Most of these feature a positive and negative idea working against one another.


The Misbelief:

from Story Genius by Lisa Cron

Driving Desire: the character’s ultimate, specific, desire.

Misbelief: a belief the character that was true when they learned it, but is false. They see it as a key insight they were lucky to figure out, but it holds them back.

Case study: Zuko

  • Driving Desire: capture the avatar to regain his honor
  • Misbelief: honor comes from his father’s approval; gaining honor does not require acting honorably.

Case study: Toph

  • Driving Desire: prove her strength
  • Misbelief: strength means never needing others


The Ghost

from The Anatomy of Story by John Truby, as explained by JustWrite

Desire: the character’s desire.

Ghost: something from the character’s past that haunts them in the present, an “open wound” that is the source of their weakness and holds them back.

Case study: Aang

  • Desire: have fun
  • Ghost: running away from responsibility ended in disaster for him and the world last time, and he must not let it happen again.


The Grand Passion

from Beginnings: Setting a Story in Motion by Michael Arndt

Grand Passion: what the character loves most, can be a thing, person, role, feeling etc; what defines them.

Flaw: their Grand Passion taken too far. A negative trait that comes out of the positive thing that defines them.

Case study: Katara

  • Grand Passion: waterbending. Katara’s actions are driven by her love of waterbending and her desire to master the skill.
  • Flaw: Katara’s passion to learn drives her jealousy of Aang, pushes her to steal the waterbending scroll, and later to briefly explore bloodbending.


The Basics

elements repeated from ATLA – the Delicacy of Character

Want: the desire pushing them forward

Fear: the fear holding them back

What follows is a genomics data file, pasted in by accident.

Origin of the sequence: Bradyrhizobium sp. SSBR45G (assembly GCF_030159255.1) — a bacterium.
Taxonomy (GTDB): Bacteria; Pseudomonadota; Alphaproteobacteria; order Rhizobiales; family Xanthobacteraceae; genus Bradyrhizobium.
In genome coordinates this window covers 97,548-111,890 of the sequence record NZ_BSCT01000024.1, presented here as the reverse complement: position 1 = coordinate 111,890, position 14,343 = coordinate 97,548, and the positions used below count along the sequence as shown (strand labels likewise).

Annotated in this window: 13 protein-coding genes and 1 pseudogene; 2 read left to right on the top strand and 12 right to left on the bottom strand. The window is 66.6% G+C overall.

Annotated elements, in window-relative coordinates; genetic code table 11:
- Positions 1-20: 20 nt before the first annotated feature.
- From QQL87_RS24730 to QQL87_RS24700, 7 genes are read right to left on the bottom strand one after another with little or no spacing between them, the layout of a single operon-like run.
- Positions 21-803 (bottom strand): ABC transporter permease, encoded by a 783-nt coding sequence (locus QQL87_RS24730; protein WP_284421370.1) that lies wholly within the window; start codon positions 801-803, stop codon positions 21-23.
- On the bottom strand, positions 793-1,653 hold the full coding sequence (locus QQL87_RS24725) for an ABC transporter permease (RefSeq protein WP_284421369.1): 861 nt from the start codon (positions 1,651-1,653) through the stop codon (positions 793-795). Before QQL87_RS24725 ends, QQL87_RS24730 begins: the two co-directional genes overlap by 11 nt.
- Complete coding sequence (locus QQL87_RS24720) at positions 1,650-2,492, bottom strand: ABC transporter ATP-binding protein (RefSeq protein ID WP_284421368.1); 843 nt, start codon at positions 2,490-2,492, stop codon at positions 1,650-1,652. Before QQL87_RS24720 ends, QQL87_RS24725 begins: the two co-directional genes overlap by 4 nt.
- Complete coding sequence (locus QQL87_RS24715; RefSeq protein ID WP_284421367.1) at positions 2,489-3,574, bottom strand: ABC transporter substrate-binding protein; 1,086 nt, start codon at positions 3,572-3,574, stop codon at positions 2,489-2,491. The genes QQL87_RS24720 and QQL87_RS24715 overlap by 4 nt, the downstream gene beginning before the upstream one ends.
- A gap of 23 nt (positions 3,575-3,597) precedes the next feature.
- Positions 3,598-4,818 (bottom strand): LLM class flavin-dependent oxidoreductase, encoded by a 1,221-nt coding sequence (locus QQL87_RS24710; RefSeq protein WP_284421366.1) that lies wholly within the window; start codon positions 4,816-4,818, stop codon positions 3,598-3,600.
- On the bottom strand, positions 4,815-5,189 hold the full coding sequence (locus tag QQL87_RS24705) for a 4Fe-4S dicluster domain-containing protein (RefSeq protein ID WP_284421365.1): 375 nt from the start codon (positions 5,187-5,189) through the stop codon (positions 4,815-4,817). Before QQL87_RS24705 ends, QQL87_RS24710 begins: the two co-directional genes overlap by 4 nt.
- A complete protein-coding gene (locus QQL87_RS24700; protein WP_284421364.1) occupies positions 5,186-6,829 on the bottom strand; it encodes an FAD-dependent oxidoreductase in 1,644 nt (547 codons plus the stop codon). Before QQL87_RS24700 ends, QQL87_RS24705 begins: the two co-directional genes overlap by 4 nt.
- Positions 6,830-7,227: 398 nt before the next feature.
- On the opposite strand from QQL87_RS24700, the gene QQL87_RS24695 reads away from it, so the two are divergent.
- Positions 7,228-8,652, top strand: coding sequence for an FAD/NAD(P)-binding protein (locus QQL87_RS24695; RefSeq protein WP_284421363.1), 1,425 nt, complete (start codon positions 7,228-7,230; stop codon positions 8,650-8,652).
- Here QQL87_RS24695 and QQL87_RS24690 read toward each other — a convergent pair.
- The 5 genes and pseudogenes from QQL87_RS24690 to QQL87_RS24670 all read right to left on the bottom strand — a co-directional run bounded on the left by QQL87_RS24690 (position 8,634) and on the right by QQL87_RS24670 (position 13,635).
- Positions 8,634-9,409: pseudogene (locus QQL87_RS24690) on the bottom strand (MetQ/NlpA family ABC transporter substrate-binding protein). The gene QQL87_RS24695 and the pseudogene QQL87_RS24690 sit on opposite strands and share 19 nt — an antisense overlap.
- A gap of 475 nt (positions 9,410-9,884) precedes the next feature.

Case study: Sokka

  • Want: to be a good leader, live up to the responsibility placed on him.
  • Fear: that his is not worthy.



Links in the Description

21 Feb

I’ve found these all incredibly helpful. Check them out!


Screen Shot 2018-02-21 at 8.07.38 PM.png

Pixar Beginnings with Michael Arndt (Grand passion and flaw)


A:TLA and Compelling Backstory by JustWrite (Ghost and Desire) (ft. Truby’s Anatomy of Storytelling)


A:TLA and the Delicacy of Character by Weight of Cinema (motivation, personality, development)


The Best Explanation of Three Act Story Structure by Lindsay Ellis (not what we were talking about, but one of my favorites)




Story Genius by Lisa Cron


Anatomy of Story by John Truby

Also the ones about magic systems:


Hard Magic  •  Soft Magic  •  Deep Dive on ATLA by Hello Future Me



Holy shit guys I found it

2 Mar

A very long time ago (in a galaxy far, far away) I was looking for a video by a Pixar writer that my high school show choir coach/screenwriting had showed once at a workshop.

I wanted to show it to the club and I searched and searched and couldn’t find it.

I have no idea why, because ten minutes ago I found it with an embarrassingly obvious two-word Google search.

It’s about the beginning of a story, but it also (obviously) has a lot to do with the makeup of a main character.


1 Nov

Happy NaNo/MoWriMo everybody!


You Need This Book

7 Oct

I’m only half way through, but I’m making the call. You need this book:


As I try to get my novel on track, I’ve been exploring quite few how-to-write books to help me along. Most of my favorites are already in the Bookshelf under Recommending Reading, and everything else has been just so-so. Not incorrect necessarily, but not especially revelatory.

This one is different.